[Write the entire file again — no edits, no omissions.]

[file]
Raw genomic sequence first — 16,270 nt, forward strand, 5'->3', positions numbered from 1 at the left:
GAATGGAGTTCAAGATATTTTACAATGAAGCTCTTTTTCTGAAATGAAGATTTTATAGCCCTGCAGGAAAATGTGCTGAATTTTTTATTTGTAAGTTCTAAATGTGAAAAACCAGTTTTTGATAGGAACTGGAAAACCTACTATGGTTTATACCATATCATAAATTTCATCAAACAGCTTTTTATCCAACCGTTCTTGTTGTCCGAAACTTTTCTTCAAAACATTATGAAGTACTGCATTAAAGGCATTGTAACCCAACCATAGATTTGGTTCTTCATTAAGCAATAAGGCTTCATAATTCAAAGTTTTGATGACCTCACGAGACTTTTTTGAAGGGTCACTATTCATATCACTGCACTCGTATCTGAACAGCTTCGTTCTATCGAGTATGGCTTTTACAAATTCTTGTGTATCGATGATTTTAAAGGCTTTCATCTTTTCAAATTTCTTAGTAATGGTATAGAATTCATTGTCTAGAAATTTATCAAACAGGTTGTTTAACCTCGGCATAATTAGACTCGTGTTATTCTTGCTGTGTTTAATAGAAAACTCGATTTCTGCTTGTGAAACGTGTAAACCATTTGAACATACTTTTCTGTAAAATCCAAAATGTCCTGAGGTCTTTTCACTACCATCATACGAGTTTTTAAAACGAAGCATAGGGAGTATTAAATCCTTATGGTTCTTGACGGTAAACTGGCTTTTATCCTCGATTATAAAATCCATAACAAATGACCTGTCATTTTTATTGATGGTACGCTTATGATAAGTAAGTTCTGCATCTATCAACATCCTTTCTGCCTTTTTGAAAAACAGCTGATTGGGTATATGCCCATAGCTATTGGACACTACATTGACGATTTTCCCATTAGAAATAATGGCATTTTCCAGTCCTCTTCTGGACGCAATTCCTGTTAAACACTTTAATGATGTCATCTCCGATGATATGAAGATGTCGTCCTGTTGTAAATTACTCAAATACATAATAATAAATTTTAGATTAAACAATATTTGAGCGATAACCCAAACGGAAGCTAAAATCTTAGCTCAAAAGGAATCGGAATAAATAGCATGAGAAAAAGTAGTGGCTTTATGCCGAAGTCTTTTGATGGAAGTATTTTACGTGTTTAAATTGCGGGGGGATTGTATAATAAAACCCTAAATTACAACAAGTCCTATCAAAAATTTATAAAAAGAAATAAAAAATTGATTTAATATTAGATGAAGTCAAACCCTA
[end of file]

Raw genomic sequence first — 16,270 nt, forward strand, 5'->3', positions numbered from 1 at the left:
GAATGGAGTTCAAGATATTTTACAATGAAGCTCTTTTTCTGAAATGAAGATTTTATAGCCCTGCAGGAAAATGTGCTGAATTTTTTATTTGTAAGTTCTAAATGTGAAAAACCAGTTTTTGATAGGAACTGGAAAACCTACTATGGTTTATACCATATCATAAATTTCATCAAACAGCTTTTTATCCAACCGTTCTTGTTGTCCGAAACTTTTCTTCAAAACATTATGAAGTACTGCATTAAAGGCATTGTAACCCAACCATAGATTTGGTTCTTCATTAAGCAATAAGGCTTCATAATTCAAAGTTTTGATGACCTCACGAGACTTTTTTGAAGGGTCACTATTCATATCACTGCACTCGTATCTGAACAGCTTCGTTCTATCGAGTATGGCTTTTACAAATTCTTGTGTATCGATGATTTTAAAGGCTTTCATCTTTTCAAATTTCTTAGTAATGGTATAGAATTCATTGTCTAGAAATTTATCAAACAGGTTGTTTAACCTCGGCATAATTAGACTCGTGTTATTCTTGCTGTGTTTAATAGAAAACTCGATTTCTGCTTGTGAAACGTGTAAACCATTTGAACATACTTTTCTGTAAAATCCAAAATGTCCTGAGGTCTTTTCACTACCATCATACGAGTTTTTAAAACGAAGCATAGGGAGTATTAAATCCTTATGGTTCTTGACGGTAAACTGGCTTTTATCCTCGATTATAAAATCCATAACAAATGACCTGTCATTTTTATTGATGGTACGCTTATGATAAGTAAGTTCTGCATCTATCAACATCCTTTCTGCCTTTTTGAAAAACAGCTGATTGGGTATATGCCCATAGCTATTGGACACTACATTGACGATTTTCCCATTAGAAATAATGGCATTTTCCAGTCCTCTTCTGGACGCAATTCCTGTTAAACACTTTAATGATGTCATCTCCGATGATATGAAGATGTCGTCCTGTTGTAAATTACTCAAATACATAATAATAAATTTTAGATTAAACAATATTTGAGCGATAACCCAAACGGAAGCTAAAATCTTAGCTCAAAAGGAATCGGAATAAATAGCATGAGAAAAAGTAGTGGCTTTATGCCGAAGTCTTTTGATGGAAGTATTTTACGTGTTTAAATTGCGGGGGGATTGTATAATAAAACCCTAAATTACAACAAGTCCTATCAAAAATTTATAAAAAGAAATAAAAAATTGATTTAATATTAGATGAAGTCAAACCCTA